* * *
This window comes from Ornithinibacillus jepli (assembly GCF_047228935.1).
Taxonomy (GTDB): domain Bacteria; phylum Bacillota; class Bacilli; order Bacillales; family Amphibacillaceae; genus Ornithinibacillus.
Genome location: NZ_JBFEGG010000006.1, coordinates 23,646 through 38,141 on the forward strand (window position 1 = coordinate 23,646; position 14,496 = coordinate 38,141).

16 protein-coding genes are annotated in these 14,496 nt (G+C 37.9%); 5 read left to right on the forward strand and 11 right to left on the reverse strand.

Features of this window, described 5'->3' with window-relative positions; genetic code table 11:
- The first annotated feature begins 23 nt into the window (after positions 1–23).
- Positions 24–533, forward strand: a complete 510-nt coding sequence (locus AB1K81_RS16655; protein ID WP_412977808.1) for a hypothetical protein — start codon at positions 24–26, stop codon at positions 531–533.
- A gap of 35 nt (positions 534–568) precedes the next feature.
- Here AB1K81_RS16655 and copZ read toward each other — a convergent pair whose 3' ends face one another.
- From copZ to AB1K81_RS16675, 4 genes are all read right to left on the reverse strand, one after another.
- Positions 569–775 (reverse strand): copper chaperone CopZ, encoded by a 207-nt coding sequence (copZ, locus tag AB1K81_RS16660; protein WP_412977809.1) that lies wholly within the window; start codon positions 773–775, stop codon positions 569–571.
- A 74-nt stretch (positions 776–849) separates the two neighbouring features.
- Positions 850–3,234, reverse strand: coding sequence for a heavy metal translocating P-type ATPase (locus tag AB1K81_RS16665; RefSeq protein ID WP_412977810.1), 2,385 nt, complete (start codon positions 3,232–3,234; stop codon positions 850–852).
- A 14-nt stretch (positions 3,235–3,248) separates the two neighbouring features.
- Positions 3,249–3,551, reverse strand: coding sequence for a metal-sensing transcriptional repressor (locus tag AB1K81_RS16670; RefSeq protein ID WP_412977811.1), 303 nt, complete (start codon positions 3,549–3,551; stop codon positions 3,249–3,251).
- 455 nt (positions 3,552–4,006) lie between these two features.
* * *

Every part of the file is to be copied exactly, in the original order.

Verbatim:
This window comes from Ornithinibacillus jepli (assembly GCF_047228935.1).
Taxonomy (GTDB): domain Bacteria; phylum Bacillota; class Bacilli; order Bacillales; family Amphibacillaceae; genus Ornithinibacillus.
Genome location: NZ_JBFEGG010000006.1, coordinates 23,646 through 38,141 on the forward strand (window position 1 = coordinate 23,646; position 14,496 = coordinate 38,141).

16 protein-coding genes are annotated in these 14,496 nt (G+C 37.9%); 5 read left to right on the forward strand and 11 right to left on the reverse strand.

Features of this window, described 5'->3' with window-relative positions; genetic code table 11:
- The first annotated feature begins 23 nt into the window (after positions 1–23).
- Positions 24–533, forward strand: a complete 510-nt coding sequence (locus AB1K81_RS16655; protein ID WP_412977808.1) for a hypothetical protein — start codon at positions 24–26, stop codon at positions 531–533.
- A gap of 35 nt (positions 534–568) precedes the next feature.
- Here AB1K81_RS16655 and copZ read toward each other — a convergent pair whose 3' ends face one another.
- From copZ to AB1K81_RS16675, 4 genes are all read right to left on the reverse strand, one after another.
- Positions 569–775 (reverse strand): copper chaperone CopZ, encoded by a 207-nt coding sequence (copZ, locus tag AB1K81_RS16660; protein WP_412977809.1) that lies wholly within the window; start codon positions 773–775, stop codon positions 569–571.
- A 74-nt stretch (positions 776–849) separates the two neighbouring features.
- Positions 850–3,234, reverse strand: coding sequence for a heavy metal translocating P-type ATPase (locus tag AB1K81_RS16665; RefSeq protein ID WP_412977810.1), 2,385 nt, complete (start codon positions 3,232–3,234; stop codon positions 850–852).
- A 14-nt stretch (positions 3,235–3,248) separates the two neighbouring features.
- Positions 3,249–3,551, reverse strand: coding sequence for a metal-sensing transcriptional repressor (locus tag AB1K81_RS16670; RefSeq protein ID WP_412977811.1), 303 nt, complete (start codon positions 3,549–3,551; stop codon positions 3,249–3,251).
- 455 nt (positions 3,552–4,006) lie between these two features.